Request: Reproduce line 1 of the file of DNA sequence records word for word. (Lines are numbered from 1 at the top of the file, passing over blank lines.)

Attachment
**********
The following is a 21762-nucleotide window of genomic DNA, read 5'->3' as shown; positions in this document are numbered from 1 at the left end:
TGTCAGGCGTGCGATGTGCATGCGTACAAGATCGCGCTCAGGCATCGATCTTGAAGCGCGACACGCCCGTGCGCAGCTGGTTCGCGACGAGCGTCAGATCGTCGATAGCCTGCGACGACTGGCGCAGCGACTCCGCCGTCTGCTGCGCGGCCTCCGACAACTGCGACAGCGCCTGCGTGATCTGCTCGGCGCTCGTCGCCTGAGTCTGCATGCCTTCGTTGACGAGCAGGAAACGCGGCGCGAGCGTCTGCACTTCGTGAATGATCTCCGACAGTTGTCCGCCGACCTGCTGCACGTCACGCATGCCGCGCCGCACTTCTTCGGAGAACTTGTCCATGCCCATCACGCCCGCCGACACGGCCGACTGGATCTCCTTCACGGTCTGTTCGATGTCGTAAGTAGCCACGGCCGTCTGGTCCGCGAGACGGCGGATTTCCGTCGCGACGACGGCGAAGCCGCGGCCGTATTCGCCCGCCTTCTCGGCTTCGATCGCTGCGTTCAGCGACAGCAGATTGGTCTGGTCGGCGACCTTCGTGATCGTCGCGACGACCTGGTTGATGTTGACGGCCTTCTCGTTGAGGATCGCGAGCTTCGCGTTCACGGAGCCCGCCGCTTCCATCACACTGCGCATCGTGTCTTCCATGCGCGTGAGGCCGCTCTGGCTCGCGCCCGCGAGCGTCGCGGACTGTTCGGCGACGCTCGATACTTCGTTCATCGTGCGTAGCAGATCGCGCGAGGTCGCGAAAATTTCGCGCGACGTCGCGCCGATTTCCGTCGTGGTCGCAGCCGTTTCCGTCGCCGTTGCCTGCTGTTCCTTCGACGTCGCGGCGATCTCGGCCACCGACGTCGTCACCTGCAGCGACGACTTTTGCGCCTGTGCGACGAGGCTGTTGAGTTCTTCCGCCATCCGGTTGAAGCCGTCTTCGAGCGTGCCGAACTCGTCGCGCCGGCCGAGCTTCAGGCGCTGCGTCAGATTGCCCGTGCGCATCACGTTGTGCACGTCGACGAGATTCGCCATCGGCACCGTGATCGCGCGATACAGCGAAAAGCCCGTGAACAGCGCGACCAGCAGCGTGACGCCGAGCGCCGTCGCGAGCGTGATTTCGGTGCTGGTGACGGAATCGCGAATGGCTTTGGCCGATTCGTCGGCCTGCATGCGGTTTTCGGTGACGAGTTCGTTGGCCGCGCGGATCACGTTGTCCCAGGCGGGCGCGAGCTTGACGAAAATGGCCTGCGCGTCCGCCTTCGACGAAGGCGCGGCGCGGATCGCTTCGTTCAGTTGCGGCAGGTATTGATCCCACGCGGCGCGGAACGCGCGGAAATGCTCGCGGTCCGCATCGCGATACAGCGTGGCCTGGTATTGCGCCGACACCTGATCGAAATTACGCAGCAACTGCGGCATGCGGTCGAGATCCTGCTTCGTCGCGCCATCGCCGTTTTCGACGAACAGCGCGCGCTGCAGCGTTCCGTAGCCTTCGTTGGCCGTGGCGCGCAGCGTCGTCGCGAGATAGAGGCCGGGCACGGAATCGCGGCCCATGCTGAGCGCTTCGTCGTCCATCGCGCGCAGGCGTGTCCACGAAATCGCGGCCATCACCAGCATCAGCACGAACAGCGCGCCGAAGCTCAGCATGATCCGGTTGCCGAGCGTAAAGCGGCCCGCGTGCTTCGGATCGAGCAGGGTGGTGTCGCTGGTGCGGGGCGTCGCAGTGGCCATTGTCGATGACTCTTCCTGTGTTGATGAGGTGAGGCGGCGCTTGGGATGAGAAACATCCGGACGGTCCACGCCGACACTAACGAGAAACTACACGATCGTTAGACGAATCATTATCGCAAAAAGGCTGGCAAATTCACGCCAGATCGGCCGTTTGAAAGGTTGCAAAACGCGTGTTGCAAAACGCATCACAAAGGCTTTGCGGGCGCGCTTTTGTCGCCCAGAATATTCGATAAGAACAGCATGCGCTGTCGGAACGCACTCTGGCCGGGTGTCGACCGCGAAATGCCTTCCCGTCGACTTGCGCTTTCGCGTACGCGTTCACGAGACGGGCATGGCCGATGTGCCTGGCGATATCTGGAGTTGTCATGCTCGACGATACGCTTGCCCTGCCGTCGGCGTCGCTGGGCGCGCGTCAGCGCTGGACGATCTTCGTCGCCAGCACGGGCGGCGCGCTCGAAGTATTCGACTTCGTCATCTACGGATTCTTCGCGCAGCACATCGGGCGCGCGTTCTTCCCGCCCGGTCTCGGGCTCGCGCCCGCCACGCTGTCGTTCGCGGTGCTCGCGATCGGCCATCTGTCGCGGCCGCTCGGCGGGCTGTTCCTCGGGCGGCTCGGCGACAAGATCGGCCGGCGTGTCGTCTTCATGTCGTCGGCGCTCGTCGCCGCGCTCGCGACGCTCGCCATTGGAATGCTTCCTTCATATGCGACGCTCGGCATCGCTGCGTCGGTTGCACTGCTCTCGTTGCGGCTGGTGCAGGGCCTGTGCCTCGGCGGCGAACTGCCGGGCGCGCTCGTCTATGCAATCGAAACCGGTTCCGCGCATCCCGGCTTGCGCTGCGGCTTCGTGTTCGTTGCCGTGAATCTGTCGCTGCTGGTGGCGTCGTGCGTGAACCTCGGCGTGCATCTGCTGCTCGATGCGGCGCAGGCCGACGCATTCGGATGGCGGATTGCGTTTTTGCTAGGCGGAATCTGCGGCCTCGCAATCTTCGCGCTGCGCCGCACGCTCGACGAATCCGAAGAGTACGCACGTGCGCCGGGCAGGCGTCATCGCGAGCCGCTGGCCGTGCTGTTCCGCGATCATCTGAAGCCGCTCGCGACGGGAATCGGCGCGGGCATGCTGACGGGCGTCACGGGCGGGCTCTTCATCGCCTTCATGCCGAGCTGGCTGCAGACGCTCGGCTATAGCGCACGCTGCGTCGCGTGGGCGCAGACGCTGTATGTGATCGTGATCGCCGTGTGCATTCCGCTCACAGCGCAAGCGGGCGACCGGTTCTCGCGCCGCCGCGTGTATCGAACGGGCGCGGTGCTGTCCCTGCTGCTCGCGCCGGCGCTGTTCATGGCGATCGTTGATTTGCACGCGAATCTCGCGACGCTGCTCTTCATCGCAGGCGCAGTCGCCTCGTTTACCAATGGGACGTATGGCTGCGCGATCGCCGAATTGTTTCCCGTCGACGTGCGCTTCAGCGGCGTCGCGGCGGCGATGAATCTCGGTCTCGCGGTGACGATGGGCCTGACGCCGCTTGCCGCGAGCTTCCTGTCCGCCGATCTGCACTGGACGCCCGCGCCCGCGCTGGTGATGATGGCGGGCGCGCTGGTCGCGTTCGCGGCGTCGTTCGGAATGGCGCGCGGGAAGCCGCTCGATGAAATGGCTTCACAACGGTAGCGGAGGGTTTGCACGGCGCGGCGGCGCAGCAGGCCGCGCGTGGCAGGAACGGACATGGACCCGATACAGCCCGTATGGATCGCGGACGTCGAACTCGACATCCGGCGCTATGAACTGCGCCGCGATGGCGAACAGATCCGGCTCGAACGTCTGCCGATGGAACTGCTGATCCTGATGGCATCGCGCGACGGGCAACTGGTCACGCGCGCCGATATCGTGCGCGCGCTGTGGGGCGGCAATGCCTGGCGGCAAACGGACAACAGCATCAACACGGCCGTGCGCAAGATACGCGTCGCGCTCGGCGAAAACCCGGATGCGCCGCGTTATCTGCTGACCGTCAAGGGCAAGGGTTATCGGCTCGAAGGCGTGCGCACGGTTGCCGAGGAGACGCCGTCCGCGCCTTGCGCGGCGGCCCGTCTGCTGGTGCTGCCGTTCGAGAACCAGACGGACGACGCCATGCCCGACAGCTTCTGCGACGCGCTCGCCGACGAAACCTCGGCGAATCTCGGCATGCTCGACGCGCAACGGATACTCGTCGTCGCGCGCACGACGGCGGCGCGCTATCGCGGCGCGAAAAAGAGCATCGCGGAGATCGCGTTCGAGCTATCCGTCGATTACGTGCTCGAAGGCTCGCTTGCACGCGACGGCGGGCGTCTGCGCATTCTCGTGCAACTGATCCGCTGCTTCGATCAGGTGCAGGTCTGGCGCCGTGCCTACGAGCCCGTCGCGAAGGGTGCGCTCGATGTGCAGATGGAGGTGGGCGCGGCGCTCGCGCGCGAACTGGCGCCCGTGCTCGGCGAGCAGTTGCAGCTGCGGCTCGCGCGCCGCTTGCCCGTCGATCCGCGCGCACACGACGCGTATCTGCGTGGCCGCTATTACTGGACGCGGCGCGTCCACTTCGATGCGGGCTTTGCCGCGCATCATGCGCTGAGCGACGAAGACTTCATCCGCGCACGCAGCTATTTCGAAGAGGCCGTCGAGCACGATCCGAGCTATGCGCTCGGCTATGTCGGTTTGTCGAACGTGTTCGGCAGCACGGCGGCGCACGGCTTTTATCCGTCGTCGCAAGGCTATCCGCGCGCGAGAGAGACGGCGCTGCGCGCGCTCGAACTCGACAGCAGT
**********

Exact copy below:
The following is a 21762-nucleotide window of genomic DNA, read 5'->3' as shown; positions in this document are numbered from 1 at the left end: